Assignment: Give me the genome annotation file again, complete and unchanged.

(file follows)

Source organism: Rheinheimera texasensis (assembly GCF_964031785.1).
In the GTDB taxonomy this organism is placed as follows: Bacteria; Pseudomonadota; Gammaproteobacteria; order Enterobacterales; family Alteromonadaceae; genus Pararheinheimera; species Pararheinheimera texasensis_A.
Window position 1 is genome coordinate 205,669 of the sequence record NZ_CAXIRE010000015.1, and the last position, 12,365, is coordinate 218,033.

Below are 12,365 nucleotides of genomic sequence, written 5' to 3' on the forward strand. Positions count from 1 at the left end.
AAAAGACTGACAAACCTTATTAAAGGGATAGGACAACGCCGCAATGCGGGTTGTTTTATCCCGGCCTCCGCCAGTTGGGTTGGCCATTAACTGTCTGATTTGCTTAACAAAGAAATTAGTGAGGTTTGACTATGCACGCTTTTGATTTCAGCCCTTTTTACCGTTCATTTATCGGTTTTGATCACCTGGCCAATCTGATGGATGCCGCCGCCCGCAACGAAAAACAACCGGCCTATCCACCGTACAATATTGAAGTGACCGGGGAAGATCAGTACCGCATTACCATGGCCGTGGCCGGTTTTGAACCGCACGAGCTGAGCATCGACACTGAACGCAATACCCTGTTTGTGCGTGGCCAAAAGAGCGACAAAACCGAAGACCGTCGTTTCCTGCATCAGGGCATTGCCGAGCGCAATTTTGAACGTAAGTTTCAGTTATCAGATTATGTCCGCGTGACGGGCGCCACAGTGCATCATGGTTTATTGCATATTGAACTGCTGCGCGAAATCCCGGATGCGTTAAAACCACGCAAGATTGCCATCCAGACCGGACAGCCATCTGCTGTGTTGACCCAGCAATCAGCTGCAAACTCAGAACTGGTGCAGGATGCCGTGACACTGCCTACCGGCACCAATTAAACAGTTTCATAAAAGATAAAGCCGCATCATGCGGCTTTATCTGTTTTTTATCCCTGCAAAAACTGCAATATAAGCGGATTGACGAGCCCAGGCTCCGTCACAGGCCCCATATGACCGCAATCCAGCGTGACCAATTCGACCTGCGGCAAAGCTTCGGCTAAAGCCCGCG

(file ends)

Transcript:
Source organism: Rheinheimera texasensis (assembly GCF_964031785.1).
In the GTDB taxonomy this organism is placed as follows: Bacteria; Pseudomonadota; Gammaproteobacteria; order Enterobacterales; family Alteromonadaceae; genus Pararheinheimera; species Pararheinheimera texasensis_A.
Window position 1 is genome coordinate 205,669 of the sequence record NZ_CAXIRE010000015.1, and the last position, 12,365, is coordinate 218,033.

Below are 12,365 nucleotides of genomic sequence, written 5' to 3' on the forward strand. Positions count from 1 at the left end.
AAAAGACTGACAAACCTTATTAAAGGGATAGGACAACGCCGCAATGCGGGTTGTTTTATCCCGGCCTCCGCCAGTTGGGTTGGCCATTAACTGTCTGATTTGCTTAACAAAGAAATTAGTGAGGTTTGACTATGCACGCTTTTGATTTCAGCCCTTTTTACCGTTCATTTATCGGTTTTGATCACCTGGCCAATCTGATGGATGCCGCCGCCCGCAACGAAAAACAACCGGCCTATCCACCGTACAATATTGAAGTGACCGGGGAAGATCAGTACCGCATTACCATGGCCGTGGCCGGTTTTGAACCGCACGAGCTGAGCATCGACACTGAACGCAATACCCTGTTTGTGCGTGGCCAAAAGAGCGACAAAACCGAAGACCGTCGTTTCCTGCATCAGGGCATTGCCGAGCGCAATTTTGAACGTAAGTTTCAGTTATCAGATTATGTCCGCGTGACGGGCGCCACAGTGCATCATGGTTTATTGCATATTGAACTGCTGCGCGAAATCCCGGATGCGTTAAAACCACGCAAGATTGCCATCCAGACCGGACAGCCATCTGCTGTGTTGACCCAGCAATCAGCTGCAAACTCAGAACTGGTGCAGGATGCCGTGACACTGCCTACCGGCACCAATTAAACAGTTTCATAAAAGATAAAGCCGCATCATGCGGCTTTATCTGTTTTTTATCCCTGCAAAAACTGCAATATAAGCGGATTGACGAGCCCAGGCTCCGTCACAGGCCCCATATGACCGCAATCCAGCGTGACCAATTCGACCTGCGGCAAAGCTTCGGCTAAAGCCCGCG